France's Nicolas Sarkozy clearly needs a small, successful war, just like George H. Bush needed Iraq, to combat his wimp tag. Sarkozy is desperate for a war for two reasons. One, his ex-supermodel wife is known to snub him openly, especially in front of her ex-boyfriends. Two, he faces an election soon. Sarko's image is down in the dumps and he thinks a quick war will divert public attention from his humiliation.
Also, the French military, not known for any heroics in the last 200 years, has belatedly recognised that one doesn't have to take on the Germans or Russians to appear brave. Small countries with smaller militaries offer more tempting targets. Besides, France hasn't won any orders for its new fighter planes, so clips of Mirages and Rafales thundering over Libya might generate some interest, most likely from a future rebel government in the 'liberated' areas.
Britain is in a deeper hole. The once ruler of the waves is now waving the rules against its own people with deep slashes in public amenities that will effectively reduce the country to Second World status. The nation has been mauled by riots, a hung parliament and the recession, with the Wall Street Journal saying that 20 percent of Britons are living in poverty.
It was amusing to hear Prime Minister David Cameron call for a no-fly zone over Libya, a day after the British air force laid off 150 pilots. And remember that the once proud British Navy is down to 19 warships -- that's 281 less than India's planned naval strength.
Britain, of course, is in no position to criticise Gaddafi after palling around with him the past few years. London had even pardoned the Libyan terrorists who bombed an American PanAm jet, killing over 250 people. The lure of petro dollars can make strange bedfellows.
At any rate this is one of the most muddleheaded wars in a long time. Regarding the objectives of the war, Cameron declared that Gaddafi as the head of his armed forces is a legitimate target. "Absolutely not," said his top general.
More double standards. A UK defence spokesman said Gaddafi loyalists burned down a mosque after seizing control in Zawiyah, illustrating the "depths to which his forces are prepared to sink. This is a sign of how far Gaddafi is prepared to go and why coalition operations to protect the civilian population are so necessary."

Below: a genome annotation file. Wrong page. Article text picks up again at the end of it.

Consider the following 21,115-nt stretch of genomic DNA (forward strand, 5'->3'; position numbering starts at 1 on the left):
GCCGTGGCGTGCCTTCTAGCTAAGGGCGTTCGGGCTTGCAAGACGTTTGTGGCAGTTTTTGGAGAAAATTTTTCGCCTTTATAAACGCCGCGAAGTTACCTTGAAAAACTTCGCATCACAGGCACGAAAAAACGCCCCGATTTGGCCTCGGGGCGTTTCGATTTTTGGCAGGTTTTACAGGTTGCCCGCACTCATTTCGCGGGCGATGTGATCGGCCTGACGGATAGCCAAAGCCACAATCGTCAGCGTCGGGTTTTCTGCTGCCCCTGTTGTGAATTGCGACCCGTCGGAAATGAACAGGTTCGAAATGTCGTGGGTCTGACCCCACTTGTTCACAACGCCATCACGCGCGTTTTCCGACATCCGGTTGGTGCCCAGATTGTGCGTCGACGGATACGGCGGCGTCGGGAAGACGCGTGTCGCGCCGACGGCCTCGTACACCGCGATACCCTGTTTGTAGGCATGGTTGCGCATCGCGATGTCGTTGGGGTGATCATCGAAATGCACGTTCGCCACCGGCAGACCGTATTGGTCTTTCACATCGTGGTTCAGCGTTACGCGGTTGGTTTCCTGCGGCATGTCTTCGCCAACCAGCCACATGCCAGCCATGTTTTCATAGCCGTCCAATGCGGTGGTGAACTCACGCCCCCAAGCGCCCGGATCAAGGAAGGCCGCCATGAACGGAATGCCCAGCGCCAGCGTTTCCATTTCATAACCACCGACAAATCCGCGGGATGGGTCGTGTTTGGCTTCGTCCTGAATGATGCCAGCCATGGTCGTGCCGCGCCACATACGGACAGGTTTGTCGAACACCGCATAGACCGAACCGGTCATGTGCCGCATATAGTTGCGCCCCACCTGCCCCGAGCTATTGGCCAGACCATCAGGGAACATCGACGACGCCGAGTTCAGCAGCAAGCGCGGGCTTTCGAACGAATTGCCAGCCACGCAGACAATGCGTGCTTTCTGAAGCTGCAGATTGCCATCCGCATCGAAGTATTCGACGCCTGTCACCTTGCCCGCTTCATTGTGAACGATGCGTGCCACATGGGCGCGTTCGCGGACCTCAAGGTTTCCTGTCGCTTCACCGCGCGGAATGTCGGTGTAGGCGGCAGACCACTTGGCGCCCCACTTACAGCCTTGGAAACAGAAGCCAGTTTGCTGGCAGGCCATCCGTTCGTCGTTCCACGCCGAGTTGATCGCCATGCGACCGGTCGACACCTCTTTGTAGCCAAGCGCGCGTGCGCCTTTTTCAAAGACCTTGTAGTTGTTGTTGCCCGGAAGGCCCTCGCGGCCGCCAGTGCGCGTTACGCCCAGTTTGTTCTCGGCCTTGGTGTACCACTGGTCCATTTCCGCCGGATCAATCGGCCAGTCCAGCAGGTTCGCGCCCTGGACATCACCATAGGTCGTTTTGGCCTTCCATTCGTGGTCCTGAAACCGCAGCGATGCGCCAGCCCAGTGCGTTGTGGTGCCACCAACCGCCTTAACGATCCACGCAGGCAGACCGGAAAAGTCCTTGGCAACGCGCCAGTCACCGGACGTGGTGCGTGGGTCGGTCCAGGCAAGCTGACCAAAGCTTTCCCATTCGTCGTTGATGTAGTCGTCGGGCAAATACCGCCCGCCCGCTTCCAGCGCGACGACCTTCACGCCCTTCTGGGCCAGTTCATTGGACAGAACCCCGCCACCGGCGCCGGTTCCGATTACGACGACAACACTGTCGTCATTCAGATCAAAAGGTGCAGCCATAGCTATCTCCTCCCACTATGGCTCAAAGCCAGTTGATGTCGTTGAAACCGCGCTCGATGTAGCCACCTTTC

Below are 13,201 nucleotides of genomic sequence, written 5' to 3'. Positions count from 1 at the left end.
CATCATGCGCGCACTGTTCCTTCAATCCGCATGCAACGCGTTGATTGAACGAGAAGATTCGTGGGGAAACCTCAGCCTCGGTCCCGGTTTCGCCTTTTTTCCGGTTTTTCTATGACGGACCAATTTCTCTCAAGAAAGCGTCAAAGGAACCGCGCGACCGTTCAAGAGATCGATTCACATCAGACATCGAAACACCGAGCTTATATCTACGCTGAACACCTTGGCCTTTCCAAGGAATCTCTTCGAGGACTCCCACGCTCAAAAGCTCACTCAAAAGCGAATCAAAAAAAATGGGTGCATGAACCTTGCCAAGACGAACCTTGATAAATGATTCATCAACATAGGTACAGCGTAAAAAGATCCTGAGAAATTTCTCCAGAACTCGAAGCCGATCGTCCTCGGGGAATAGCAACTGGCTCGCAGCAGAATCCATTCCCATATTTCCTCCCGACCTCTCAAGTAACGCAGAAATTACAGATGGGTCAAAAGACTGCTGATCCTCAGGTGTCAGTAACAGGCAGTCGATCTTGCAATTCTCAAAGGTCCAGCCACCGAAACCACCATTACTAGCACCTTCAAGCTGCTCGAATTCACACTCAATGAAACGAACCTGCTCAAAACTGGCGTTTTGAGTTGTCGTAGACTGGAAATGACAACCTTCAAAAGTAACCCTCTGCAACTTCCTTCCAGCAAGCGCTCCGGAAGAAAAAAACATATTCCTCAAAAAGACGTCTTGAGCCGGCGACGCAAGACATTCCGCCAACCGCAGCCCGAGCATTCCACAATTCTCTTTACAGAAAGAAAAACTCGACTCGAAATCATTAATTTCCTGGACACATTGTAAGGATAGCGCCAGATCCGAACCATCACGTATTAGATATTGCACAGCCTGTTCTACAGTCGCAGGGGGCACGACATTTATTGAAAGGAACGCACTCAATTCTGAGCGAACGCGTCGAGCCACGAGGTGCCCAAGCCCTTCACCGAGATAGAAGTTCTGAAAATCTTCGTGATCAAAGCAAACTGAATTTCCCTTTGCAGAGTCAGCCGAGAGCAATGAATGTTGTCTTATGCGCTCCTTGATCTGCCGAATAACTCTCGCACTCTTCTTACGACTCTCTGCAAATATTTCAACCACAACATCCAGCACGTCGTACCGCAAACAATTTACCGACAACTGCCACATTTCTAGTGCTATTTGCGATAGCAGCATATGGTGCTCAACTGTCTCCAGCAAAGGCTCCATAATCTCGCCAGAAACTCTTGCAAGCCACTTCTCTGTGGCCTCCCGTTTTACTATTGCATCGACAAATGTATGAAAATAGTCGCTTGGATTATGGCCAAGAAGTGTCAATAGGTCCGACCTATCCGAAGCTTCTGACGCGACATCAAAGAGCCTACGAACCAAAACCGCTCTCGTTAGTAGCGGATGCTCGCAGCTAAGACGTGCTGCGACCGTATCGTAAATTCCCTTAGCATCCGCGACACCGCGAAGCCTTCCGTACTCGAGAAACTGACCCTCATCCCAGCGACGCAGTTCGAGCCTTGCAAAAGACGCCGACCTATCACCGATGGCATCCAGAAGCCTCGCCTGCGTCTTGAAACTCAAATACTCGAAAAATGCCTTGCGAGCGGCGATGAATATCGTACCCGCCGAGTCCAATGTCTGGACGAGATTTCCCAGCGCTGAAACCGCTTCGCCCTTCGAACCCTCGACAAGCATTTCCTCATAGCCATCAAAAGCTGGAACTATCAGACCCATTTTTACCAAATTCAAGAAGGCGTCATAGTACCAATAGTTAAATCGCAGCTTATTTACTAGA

Oh yes, attacking mosques in Libya is a despicable act of cruelty but when Western forces do it in Iraq - as they did in 2004 in Kufra, murdering dozens of people - it is an operational necessity.
And interestingly, last year there was a huge scandal over the British Army using structures on a firing range that strongly resembled mosques. A UK defence spokesman said "it was vital soldiers trained in an environment which replicated where they were deployed."
If soldiers are trained to shoot at mosques in practise, does it take rocket science to understand what they will do in war?
It would be duh if it weren't so tragic.
Then we have Barack Obama. While the European people, unlike their leaders, want nothing to do with the war in Libya, the majority of Americans say they want Gaddafi taken out. This is the clash of civilisations at work here. For, why else would the American people clamor for a third front when their country is staring at economic disaster and the US military is bleeding in Iraq and Afghanistan?
So at a time when 100 million Americans are under the poverty line, Obama is forced to jump into a war because the Republicans and sundry supremacists in the West are calling him a wimp.
And finally we have the wimps in the United Nations - Russia and India, who, for a warmer American embrace, have allowed yet another independent country to be bombed into the stone age.